Renters need urgent financial support to avoid being hit by 10 months’ worth of rent debt when the current eviction ban ends on Monday, say campaigners.
Prime Minister Boris Johnson insisted that the ‘winter truce’ preventing evictions in England and Wales, due to expire on January 11, is “under review”, just days before bailiff action and court proceedings can restart.
But extending the eviction ban will not help renters whose finances have been hit by the Covid-19 pandemic to deal with 10 months of mounting arrears. This week, Citizens Advice warned that half a million private renters were behind on rent with an estimated £360 million of rent debt collectively owed as a result.
In a joint statement following the reintroduction of a national lockdown, The Big Issue’s Ride Out Recession Alliance joined forces with Shelter, National Residential Landlords Association, ARLA Propertymark, Nationwide Building Society and debt charity StepChange to call for more financial support for private renters.
The statement read: “Ministers have failed to address the core problem of debts which have built despite the financial package put in place so far. Indeed, the Chancellor confirmed that housing benefit will not be linked to the cost of renting for future years.
“Renters, landlords and letting agents cannot be expected simply to muddle through indefinitely where they face these financial difficulties. The Government needs to develop an urgent package to help renters in paying off arrears built since March last year.
“Without further action, debts will continue to mount, making it far more difficult to sustain tenancies and keep renters in their homes after the pandemic.”
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The urgent call comes as Mayor of London Sadiq Khan also demanded action to prevent renters from eviction and homelessness.
The number of Londoners reporting concerns about their landlord or letting agent more than doubled during the pandemic, according to the latest statistics from the Mayor’s ‘Report a Rogue’ tool which was introduced in 2017 to allow renters to voice grievances against rogue landlords.
Those complaints spiked during March and December last year, with more than 1,400 complaints submitted via the tool. One in five complainants is now reporting an unfair eviction despite the original moratorium on evictions running between March and September.
It became impossible to ignore disrepair during this time so it’s no surprise that complaints increased.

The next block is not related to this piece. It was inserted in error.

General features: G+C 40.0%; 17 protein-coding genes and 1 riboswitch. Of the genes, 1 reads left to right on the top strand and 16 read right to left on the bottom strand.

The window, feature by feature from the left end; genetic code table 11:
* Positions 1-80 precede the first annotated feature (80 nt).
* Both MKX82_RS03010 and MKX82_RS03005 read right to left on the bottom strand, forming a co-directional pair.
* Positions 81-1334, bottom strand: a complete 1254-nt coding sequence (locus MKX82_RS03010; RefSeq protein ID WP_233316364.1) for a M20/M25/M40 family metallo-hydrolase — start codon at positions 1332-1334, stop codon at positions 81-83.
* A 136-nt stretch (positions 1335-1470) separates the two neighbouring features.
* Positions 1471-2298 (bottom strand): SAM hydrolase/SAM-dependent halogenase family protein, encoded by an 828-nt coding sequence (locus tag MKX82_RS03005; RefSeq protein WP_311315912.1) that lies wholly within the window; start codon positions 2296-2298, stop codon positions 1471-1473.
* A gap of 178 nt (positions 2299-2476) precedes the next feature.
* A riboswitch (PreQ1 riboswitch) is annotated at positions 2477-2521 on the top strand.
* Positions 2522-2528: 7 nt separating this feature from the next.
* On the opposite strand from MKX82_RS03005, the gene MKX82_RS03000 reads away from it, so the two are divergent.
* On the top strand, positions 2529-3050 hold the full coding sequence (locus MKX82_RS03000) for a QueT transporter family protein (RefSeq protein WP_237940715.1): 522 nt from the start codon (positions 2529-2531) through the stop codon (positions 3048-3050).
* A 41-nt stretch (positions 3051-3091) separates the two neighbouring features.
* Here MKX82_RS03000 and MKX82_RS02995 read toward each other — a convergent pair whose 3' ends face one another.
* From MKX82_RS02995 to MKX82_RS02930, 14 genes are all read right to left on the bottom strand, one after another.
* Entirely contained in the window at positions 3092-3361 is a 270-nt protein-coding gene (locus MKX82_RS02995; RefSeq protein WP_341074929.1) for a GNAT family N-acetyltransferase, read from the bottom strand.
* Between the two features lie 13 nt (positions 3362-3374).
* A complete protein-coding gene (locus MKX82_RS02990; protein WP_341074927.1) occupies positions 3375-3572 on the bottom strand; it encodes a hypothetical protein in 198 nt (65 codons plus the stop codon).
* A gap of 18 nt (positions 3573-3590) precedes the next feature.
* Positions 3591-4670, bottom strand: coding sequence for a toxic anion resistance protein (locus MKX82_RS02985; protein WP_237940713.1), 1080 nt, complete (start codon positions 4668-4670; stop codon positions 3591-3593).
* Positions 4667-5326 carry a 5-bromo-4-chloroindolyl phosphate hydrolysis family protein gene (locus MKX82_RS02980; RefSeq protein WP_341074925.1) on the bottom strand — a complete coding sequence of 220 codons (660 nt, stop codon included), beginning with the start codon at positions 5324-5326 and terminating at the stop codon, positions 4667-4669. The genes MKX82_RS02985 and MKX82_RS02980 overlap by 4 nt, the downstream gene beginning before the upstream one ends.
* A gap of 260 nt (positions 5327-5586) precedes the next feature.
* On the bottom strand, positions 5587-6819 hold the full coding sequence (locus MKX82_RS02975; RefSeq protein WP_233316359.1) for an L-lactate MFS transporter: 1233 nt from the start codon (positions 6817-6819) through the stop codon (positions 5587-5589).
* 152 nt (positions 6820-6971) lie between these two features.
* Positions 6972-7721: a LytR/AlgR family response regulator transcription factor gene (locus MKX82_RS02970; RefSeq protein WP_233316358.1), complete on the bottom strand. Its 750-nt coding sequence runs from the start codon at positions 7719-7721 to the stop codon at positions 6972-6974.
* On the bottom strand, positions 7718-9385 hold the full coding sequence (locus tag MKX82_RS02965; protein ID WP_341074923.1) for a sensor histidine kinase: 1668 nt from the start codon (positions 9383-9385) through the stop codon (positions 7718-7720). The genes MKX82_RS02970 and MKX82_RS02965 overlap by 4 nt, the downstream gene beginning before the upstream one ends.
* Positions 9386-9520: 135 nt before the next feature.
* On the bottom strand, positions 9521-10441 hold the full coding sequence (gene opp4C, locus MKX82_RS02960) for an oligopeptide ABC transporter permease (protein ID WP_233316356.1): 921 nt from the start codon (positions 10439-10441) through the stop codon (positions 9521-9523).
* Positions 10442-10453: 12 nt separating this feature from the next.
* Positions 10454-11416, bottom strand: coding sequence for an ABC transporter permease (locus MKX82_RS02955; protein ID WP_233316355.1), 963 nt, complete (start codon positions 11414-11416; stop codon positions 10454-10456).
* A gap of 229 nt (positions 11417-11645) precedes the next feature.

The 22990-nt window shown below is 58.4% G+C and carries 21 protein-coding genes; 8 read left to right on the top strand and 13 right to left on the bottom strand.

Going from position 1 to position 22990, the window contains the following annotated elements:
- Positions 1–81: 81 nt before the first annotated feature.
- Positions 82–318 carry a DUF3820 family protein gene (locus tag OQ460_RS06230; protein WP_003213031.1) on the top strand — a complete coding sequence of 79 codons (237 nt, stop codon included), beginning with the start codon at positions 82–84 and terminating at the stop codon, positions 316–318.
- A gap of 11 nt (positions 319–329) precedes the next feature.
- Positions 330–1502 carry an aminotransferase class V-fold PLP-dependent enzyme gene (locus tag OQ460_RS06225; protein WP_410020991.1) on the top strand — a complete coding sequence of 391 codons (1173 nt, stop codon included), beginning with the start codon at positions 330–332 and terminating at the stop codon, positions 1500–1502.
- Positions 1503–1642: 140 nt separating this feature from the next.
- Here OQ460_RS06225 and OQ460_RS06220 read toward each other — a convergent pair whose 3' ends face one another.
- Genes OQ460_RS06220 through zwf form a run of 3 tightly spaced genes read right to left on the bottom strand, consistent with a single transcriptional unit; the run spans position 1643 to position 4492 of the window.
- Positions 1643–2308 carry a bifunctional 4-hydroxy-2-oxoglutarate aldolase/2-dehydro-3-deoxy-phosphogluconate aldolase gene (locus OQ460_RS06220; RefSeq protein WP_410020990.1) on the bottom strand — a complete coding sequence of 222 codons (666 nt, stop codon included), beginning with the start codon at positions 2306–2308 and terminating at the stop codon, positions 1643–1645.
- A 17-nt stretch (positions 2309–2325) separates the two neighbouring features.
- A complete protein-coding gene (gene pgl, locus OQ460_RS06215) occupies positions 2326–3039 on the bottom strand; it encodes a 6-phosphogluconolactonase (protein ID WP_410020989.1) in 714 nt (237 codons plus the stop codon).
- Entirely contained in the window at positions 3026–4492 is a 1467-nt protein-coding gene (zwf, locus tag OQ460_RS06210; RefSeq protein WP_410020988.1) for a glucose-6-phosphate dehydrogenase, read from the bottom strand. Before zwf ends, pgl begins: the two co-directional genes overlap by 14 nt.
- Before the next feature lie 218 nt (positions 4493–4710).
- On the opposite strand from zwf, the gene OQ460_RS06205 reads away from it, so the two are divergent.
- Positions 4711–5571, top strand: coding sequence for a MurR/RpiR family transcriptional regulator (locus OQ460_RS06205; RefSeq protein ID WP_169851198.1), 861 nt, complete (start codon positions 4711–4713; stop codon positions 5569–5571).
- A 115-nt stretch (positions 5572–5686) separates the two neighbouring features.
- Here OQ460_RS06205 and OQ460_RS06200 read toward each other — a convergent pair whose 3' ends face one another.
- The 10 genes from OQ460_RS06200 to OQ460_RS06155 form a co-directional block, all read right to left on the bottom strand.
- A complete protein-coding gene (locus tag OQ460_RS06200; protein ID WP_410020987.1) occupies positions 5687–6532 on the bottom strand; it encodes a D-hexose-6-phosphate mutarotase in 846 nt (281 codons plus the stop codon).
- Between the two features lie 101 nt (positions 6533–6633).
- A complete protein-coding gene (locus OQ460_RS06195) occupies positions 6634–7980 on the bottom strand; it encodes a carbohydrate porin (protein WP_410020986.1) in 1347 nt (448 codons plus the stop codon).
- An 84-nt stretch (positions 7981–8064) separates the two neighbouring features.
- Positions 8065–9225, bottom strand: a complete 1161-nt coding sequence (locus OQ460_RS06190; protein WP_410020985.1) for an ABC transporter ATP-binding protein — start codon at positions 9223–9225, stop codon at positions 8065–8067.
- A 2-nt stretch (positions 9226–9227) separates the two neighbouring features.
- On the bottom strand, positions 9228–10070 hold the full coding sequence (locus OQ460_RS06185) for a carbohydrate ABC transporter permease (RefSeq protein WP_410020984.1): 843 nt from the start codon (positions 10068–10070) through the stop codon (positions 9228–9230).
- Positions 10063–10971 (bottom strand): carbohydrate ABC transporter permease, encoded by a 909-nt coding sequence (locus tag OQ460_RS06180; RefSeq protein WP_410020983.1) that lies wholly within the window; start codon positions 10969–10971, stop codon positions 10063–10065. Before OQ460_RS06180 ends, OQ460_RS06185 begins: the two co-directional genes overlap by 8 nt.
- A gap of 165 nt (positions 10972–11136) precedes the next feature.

The ban on evictions meant that some landlords have turned to criminal methods to force tenants out.https://t.co/PIJTvaEyJ8
— Generation Rent (@genrentuk) January 7, 2021
Khan said the figures show a need for the eviction ban to be extended while a support package is put in place to prevent mounting rent debt causing a homelesness crisis when evictions can resume.
The London Mayor is calling for renters to receive grants to clear arrears, a two-year rent freeze in London and local housing allowance rates to be increased to cover the cost of average market rents.
He also joined other rent campaigners in urging the UK Government to scrap the benefit cap and deliver on the long-held commitment to end the use of Section 21 orders – the so-called ‘no fault’ evictions mean a tenant can be evicted without a reason being given.
Stopping evictions and preventing homelessness during this renewed crisis period is absolutely the right thing to do
Khan said: “These latest figures show the huge pressure on renters during the pandemic. It is now time for the Government finally to take the needs of private renters seriously and help those struggling to keep a roof over their heads.
“With the evictions ban ending next week, Ministers need to take urgent action to prevent people being evicted from their homes, putting in place a proper financial support package for those who have fallen into arrears through no fault of their own.”
While the wait goes on in England and Wales, Scottish First Minister Nicola Sturgeon has said the current ban on evictions will be extended from January 22 until March 31 covering all areas in Scotland in level 3 and 4 restrictions once the national lockdown ends.
But while the action may prevent renters from losing their home in the first three months of the year, Citizens Advice Scotland (CAS) has warned that financial support for vulnerable groups is necessary to ensure that remains the case later in the year.
“Stopping evictions and preventing homelessness during this renewed crisis period is absolutely the right thing to do. It’s the right thing to keep tenants safe, but also the right thing for public health too,” said CAS social justice spokesperson Nina Ballantyne.
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